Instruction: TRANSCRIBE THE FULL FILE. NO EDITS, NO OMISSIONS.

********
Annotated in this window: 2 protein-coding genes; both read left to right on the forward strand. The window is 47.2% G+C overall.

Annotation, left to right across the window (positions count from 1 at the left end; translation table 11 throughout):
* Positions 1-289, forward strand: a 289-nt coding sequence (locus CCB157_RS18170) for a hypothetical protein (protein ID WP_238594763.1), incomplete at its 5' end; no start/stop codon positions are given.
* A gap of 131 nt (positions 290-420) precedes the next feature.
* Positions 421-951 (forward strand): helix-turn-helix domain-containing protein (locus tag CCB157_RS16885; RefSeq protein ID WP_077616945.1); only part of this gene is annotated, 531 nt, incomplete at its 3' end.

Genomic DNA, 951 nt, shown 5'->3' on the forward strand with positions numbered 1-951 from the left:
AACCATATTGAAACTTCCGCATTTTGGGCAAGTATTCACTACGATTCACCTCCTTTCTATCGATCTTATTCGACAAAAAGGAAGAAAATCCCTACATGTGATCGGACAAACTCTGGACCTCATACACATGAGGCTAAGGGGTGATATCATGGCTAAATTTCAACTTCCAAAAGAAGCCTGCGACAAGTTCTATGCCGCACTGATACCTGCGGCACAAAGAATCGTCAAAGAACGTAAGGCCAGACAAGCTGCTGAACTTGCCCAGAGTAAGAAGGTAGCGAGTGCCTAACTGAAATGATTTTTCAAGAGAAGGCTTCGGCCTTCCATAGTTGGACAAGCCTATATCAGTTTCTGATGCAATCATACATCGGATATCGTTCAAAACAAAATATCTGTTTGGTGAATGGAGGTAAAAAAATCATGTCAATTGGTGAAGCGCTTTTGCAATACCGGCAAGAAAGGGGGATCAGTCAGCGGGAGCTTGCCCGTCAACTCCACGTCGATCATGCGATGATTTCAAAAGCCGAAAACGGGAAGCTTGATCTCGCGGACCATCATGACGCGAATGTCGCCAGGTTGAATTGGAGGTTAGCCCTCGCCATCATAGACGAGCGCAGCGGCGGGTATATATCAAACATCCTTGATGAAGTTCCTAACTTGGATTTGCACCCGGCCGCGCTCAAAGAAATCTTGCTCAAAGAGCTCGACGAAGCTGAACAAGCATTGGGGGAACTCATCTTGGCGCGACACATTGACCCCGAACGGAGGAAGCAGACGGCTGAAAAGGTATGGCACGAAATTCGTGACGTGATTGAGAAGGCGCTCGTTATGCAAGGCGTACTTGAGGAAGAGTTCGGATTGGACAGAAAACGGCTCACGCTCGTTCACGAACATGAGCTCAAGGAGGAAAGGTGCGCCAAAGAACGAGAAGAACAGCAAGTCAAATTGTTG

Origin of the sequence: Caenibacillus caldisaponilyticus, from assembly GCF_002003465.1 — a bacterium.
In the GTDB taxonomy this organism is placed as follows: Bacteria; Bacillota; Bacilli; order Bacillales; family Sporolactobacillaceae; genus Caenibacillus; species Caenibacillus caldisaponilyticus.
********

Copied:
Annotated in this window: 2 protein-coding genes; both read left to right on the forward strand. The window is 47.2% G+C overall.

Annotation, left to right across the window (positions count from 1 at the left end; translation table 11 throughout):
* Positions 1-289, forward strand: a 289-nt coding sequence (locus CCB157_RS18170) for a hypothetical protein (protein ID WP_238594763.1), incomplete at its 5' end; no start/stop codon positions are given.
* A gap of 131 nt (positions 290-420) precedes the next feature.
* Positions 421-951 (forward strand): helix-turn-helix domain-containing protein (locus tag CCB157_RS16885; RefSeq protein ID WP_077616945.1); only part of this gene is annotated, 531 nt, incomplete at its 3' end.

Genomic DNA, 951 nt, shown 5'->3' on the forward strand with positions numbered 1-951 from the left:
AACCATATTGAAACTTCCGCATTTTGGGCAAGTATTCACTACGATTCACCTCCTTTCTATCGATCTTATTCGACAAAAAGGAAGAAAATCCCTACATGTGATCGGACAAACTCTGGACCTCATACACATGAGGCTAAGGGGTGATATCATGGCTAAATTTCAACTTCCAAAAGAAGCCTGCGACAAGTTCTATGCCGCACTGATACCTGCGGCACAAAGAATCGTCAAAGAACGTAAGGCCAGACAAGCTGCTGAACTTGCCCAGAGTAAGAAGGTAGCGAGTGCCTAACTGAAATGATTTTTCAAGAGAAGGCTTCGGCCTTCCATAGTTGGACAAGCCTATATCAGTTTCTGATGCAATCATACATCGGATATCGTTCAAAACAAAATATCTGTTTGGTGAATGGAGGTAAAAAAATCATGTCAATTGGTGAAGCGCTTTTGCAATACCGGCAAGAAAGGGGGATCAGTCAGCGGGAGCTTGCCCGTCAACTCCACGTCGATCATGCGATGATTTCAAAAGCCGAAAACGGGAAGCTTGATCTCGCGGACCATCATGACGCGAATGTCGCCAGGTTGAATTGGAGGTTAGCCCTCGCCATCATAGACGAGCGCAGCGGCGGGTATATATCAAACATCCTTGATGAAGTTCCTAACTTGGATTTGCACCCGGCCGCGCTCAAAGAAATCTTGCTCAAAGAGCTCGACGAAGCTGAACAAGCATTGGGGGAACTCATCTTGGCGCGACACATTGACCCCGAACGGAGGAAGCAGACGGCTGAAAAGGTATGGCACGAAATTCGTGACGTGATTGAGAAGGCGCTCGTTATGCAAGGCGTACTTGAGGAAGAGTTCGGATTGGACAGAAAACGGCTCACGCTCGTTCACGAACATGAGCTCAAGGAGGAAAGGTGCGCCAAAGAACGAGAAGAACAGCAAGTCAAATTGTTG

Origin of the sequence: Caenibacillus caldisaponilyticus, from assembly GCF_002003465.1 — a bacterium.
In the GTDB taxonomy this organism is placed as follows: Bacteria; Bacillota; Bacilli; order Bacillales; family Sporolactobacillaceae; genus Caenibacillus; species Caenibacillus caldisaponilyticus.